Lampshade Hanging /
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In 's Door Monster The Guards Themselves, Big First points out how the helmets, Mooks the Meyer Security guards, wear don't actually do anything to protect them, as evidenced by how easily they're knocked out. : lonelygirl15 In the video "Truth Or Dare", the "random girl" asks, "Do you guys film everything?" Then there's Bree in "New Girl": "You know, you'd think that maybe, just, just, just maybe, the Order would crack down on webcams. Idiots." Pwnage: Kyle, who usually plays the Straight Man, tends to abuse this. This exchange from the mid-season 2 episode KateModern "Who Killed Kate?": Alice: Yeah, it's a bit far-fetched, isn't it? Sophie: Well, no more than life-extending blood drinking rituals and secret world-controlling societies! Jonathan Pruitt, near the end of . Six In The Morning Jonathan: Wait, that makes him a supervillain. Travis: ... Actually, that's true. Which is pretty cool — I hadn't thought of that. I guess that makes us superheroes. Channel Awesome: Every episode of begins with a greeting in a different language, eventually leading to " Ask That Guy with the Glasses Oh, hello-in-a-language-you've-never-heard-of-and-won't-bother-to-look-up, didn't hear you come in." Ask That Guy also has an earlier reference, when he straightforwardly answers a question without any twistedness. Ask That Guy: They can't all be funny. : The Nostalgia Critic The Critic performs a lampshade in the Captain N episode. "I mean, who would be so lazy as to show nothing but a white background the entire time?" after a short silence to let the viewers figure out the joke, he adds "They'd be fucking idiots." Yet he has lambasted movies that use this as an excuse for horrible writing, like in The Cat in the Hat. Peter: It's Hit Writing Fact #1: If you say you're doing something painful and stupid, it's immediately no longer painful and stupid! Evilina: Oh, I see! Critic, I'm going to hit you! [slaps him, he yells] You can't scream, it's no longer painful and stupid! Critic: [punches her back] Yes it is! This whole movie is! In his review, he criticizes an SNICK skit for assuming that, if the lines are shouted, then they must be funny: All That Nostalgia Critic: Can you believe those silly writers for thinking something is funny just because you scream it? SCREAMING IN EVERY OTHER SENTENCE IS NOT! FUNNY! It is LOUD and ANNOYING. And ANYBODY WHO DOES IT SHOULD BE SHOT- [gets shot in the head] Unshot! [gunshot wound disappears] And given a bag of money! [money appears in lap] ...How 'bout some lounge music? [music plays] Yeah, that's nice. Happens in this That Guy with the Glasses crossover review of Lockjaw with Film Brain and Phelous, with an actual lampshade. The Nostalgia Chick will lampshade her Distaff Counterpart status from time to time: Nostalgia Chick: Who's going to be interested in a female character who's pretty shamelessly a knock-off of her already male counterpart? ...heh. [pouting] Matthew Santoro: In 20 Easter Facts!, Matt lampshades the fact that he almost always tries to make a joke to make his facts funny.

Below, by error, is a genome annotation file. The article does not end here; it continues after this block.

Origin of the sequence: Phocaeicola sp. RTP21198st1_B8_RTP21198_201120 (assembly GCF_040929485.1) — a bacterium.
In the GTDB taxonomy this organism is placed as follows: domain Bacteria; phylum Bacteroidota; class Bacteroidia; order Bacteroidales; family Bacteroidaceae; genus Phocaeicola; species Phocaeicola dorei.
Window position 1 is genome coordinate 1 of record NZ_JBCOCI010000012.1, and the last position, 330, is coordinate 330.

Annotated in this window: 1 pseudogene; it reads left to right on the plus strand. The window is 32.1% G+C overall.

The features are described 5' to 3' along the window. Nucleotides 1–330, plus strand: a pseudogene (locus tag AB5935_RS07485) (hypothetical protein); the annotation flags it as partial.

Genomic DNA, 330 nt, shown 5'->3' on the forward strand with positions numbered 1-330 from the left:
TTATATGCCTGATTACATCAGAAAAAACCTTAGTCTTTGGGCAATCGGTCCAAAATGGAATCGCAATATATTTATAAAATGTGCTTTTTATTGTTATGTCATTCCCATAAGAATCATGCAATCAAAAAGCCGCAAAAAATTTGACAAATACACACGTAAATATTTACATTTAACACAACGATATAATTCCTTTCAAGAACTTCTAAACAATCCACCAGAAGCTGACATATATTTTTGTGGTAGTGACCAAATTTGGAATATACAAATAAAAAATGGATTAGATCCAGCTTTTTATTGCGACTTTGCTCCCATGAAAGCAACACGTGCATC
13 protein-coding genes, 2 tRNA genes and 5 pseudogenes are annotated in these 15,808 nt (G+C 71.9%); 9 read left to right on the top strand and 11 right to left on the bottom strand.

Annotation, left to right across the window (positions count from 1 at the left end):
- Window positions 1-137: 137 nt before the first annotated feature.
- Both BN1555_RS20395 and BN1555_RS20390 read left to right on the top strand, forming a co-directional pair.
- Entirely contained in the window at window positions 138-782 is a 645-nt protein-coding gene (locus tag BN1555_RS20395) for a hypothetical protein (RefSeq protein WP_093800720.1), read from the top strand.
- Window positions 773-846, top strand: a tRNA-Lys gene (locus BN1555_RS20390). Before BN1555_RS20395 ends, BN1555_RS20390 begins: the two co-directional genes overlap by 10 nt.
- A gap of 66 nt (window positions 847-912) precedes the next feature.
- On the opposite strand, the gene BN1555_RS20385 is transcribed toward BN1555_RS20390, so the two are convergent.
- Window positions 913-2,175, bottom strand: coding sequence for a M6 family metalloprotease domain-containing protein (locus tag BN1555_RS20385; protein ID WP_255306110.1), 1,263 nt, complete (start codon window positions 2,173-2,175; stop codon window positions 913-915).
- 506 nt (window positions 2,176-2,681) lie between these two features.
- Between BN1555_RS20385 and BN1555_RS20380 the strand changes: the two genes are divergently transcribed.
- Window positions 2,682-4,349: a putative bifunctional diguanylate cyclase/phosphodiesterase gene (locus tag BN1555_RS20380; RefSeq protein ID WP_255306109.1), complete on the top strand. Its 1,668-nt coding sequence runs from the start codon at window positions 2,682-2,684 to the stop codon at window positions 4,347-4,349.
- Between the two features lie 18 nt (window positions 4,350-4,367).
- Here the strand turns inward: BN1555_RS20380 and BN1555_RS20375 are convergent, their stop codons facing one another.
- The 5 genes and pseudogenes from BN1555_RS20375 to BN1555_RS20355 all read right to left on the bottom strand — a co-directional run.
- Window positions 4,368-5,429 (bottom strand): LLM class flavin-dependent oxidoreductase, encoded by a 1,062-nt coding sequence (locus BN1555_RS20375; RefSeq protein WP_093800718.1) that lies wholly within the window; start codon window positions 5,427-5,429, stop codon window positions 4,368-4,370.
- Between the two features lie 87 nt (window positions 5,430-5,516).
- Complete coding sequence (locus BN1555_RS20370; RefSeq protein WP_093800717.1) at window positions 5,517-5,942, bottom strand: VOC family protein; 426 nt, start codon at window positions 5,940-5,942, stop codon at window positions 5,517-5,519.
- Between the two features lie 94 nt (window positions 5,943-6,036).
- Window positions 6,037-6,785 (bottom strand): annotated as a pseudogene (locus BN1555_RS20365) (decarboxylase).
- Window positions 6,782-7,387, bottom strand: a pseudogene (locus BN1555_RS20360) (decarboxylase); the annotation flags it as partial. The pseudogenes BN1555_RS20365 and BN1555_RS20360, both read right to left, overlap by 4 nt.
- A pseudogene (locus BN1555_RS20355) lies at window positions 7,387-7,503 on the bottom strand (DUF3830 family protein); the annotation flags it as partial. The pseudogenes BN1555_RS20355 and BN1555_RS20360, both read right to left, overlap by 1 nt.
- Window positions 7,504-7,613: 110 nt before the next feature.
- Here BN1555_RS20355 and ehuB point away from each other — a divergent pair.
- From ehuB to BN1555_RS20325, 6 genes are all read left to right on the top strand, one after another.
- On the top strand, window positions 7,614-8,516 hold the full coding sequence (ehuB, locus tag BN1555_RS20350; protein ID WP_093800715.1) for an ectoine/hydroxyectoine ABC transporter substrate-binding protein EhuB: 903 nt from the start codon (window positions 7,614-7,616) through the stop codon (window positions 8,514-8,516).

Matt: The tradition of painting Easter eggs is called "pysanka" and originated in the Ukraine. And I literally can not find one joke to make that funny. In 10 Full Months of Vlogging COMPLETE! (305 Days in a Row!), Matt lampshades his sudden lighting change: "Not everything has to perfect. Not even the lighting. Now I'm orange. That's OK." One of the messages that appears in The Stinger of A New Planet & Antimatter! for a fraction of a second says, "Do you really pause at each one of these?". In 20 Haunting Halloween Facts, Matt screams at the audience to scare them, and immediately lampshades that it wasn't scary. Matt: Did I get you? No? Alright. In 256PiAlternate's Youtube Poop One Day At Chocolate Swiss Cafe, we get the following exchange (the Rosen videos used as a source only show his upper body) Harrybo: After all, he doesn't have any arms or legs. Micheal: What do you mean, legs? Harrbyo: [looks down] I don't know. This parody Real Trailer, Fake Movie by the folks at Cracked, in which the Tropes used in every Academy Award-winning film ever (particularly those of the 80s-90s) are mercilessly lampshaded. A lot.